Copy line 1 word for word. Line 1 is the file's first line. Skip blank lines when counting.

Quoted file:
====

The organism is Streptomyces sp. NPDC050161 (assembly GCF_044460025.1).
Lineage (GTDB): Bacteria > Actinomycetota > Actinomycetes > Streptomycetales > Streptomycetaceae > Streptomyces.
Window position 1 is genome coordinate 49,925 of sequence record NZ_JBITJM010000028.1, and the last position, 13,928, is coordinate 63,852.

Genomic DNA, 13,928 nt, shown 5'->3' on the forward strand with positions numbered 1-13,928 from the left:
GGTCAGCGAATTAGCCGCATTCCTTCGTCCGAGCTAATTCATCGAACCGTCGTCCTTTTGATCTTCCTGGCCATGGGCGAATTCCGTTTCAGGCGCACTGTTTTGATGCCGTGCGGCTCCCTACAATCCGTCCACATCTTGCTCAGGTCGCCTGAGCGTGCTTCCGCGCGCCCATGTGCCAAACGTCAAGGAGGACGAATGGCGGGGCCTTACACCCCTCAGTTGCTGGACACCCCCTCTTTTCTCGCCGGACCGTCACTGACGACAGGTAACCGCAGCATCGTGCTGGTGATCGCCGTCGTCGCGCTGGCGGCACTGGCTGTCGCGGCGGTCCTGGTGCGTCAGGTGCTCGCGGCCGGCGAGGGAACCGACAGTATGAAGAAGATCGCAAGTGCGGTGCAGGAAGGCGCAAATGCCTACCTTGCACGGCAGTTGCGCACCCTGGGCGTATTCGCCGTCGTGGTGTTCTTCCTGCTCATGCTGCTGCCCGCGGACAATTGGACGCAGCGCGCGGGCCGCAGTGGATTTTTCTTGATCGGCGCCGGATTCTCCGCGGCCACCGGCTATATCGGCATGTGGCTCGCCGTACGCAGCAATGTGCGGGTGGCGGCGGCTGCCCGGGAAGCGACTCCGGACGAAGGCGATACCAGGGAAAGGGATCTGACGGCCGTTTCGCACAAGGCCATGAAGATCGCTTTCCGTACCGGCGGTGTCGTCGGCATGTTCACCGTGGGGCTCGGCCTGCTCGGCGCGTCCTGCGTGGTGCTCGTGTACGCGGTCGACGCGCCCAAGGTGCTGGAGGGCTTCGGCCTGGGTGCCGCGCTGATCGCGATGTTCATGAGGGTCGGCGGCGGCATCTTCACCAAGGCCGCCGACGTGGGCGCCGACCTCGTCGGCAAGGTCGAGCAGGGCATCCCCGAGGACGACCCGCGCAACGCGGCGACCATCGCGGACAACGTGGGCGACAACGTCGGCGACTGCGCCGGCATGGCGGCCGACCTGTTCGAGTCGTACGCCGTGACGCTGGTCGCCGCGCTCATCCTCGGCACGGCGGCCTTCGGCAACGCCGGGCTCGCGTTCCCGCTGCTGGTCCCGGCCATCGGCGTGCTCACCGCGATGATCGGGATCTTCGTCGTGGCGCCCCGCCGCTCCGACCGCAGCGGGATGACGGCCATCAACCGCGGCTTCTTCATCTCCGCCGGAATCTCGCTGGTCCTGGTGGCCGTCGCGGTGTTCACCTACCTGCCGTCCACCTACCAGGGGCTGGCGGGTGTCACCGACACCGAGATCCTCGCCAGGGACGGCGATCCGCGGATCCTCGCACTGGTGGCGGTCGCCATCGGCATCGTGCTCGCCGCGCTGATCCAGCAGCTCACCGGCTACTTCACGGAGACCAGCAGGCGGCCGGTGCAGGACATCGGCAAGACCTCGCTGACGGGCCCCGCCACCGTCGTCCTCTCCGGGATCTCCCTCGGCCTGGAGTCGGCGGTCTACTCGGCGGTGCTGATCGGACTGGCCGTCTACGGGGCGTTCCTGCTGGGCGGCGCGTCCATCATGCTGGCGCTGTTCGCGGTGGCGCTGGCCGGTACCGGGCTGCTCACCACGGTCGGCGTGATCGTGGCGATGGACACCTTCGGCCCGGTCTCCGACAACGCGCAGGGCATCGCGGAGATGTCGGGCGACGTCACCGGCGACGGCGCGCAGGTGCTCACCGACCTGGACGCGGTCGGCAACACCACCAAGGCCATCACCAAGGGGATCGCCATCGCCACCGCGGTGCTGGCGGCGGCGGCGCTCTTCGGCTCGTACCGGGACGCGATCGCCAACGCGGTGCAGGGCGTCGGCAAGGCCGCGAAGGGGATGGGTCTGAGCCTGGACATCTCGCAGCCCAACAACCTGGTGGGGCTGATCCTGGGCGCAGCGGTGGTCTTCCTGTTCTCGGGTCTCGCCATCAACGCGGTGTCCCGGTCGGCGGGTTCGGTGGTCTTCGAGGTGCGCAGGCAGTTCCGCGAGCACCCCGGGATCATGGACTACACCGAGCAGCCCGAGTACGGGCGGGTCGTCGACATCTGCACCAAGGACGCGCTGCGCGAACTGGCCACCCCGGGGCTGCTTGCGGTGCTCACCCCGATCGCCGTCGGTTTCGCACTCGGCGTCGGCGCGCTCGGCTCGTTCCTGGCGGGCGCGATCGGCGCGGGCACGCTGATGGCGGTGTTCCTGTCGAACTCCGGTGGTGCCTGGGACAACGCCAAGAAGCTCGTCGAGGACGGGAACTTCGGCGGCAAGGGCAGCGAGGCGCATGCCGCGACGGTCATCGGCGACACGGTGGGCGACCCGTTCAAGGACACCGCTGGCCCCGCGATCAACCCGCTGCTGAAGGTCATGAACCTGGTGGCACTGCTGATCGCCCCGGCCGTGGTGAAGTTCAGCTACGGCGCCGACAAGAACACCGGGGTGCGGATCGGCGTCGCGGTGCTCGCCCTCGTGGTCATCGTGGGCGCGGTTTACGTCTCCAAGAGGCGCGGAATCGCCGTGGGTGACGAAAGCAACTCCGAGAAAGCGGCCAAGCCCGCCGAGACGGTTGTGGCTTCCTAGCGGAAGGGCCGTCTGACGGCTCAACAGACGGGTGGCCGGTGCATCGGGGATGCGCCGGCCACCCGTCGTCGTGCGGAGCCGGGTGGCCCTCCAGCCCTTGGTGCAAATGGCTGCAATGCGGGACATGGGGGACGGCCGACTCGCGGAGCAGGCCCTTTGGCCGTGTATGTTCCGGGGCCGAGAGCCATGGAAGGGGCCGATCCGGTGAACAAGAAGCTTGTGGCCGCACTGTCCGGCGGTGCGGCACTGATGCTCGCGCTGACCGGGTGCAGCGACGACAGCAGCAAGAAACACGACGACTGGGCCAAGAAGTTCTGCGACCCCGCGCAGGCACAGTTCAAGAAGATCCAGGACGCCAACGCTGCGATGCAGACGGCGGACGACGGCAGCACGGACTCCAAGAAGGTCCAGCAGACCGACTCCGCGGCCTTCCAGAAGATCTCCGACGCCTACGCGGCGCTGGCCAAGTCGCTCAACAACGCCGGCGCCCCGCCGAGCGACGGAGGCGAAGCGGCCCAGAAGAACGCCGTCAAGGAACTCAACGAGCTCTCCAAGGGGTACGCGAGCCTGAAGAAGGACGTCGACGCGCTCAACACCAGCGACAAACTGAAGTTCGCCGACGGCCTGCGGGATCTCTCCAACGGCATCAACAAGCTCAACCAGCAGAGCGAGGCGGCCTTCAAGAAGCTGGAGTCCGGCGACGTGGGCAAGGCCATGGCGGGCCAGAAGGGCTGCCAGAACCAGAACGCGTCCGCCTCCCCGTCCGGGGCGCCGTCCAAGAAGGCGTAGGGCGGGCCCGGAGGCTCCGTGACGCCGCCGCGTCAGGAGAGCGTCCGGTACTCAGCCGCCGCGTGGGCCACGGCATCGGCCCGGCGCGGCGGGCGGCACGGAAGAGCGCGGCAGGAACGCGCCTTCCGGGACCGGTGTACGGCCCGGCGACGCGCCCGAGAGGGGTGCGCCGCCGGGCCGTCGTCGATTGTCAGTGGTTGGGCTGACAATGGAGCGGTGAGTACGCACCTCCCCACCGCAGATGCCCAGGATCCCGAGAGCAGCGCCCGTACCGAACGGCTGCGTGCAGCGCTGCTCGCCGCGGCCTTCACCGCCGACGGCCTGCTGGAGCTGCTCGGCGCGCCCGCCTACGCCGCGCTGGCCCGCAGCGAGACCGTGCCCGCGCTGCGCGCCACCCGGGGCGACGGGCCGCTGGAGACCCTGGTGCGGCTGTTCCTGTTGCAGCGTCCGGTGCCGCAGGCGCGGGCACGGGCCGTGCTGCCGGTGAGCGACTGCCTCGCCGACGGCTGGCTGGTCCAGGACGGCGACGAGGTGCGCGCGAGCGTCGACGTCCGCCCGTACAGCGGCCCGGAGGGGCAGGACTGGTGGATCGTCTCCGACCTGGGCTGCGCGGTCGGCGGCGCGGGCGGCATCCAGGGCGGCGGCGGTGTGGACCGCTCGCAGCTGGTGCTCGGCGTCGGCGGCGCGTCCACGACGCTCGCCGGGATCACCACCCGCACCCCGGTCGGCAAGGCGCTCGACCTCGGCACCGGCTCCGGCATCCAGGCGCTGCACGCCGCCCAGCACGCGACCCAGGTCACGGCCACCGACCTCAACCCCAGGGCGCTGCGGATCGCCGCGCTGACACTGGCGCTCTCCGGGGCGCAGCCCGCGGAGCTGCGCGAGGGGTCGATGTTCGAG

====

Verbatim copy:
The organism is Streptomyces sp. NPDC050161 (assembly GCF_044460025.1).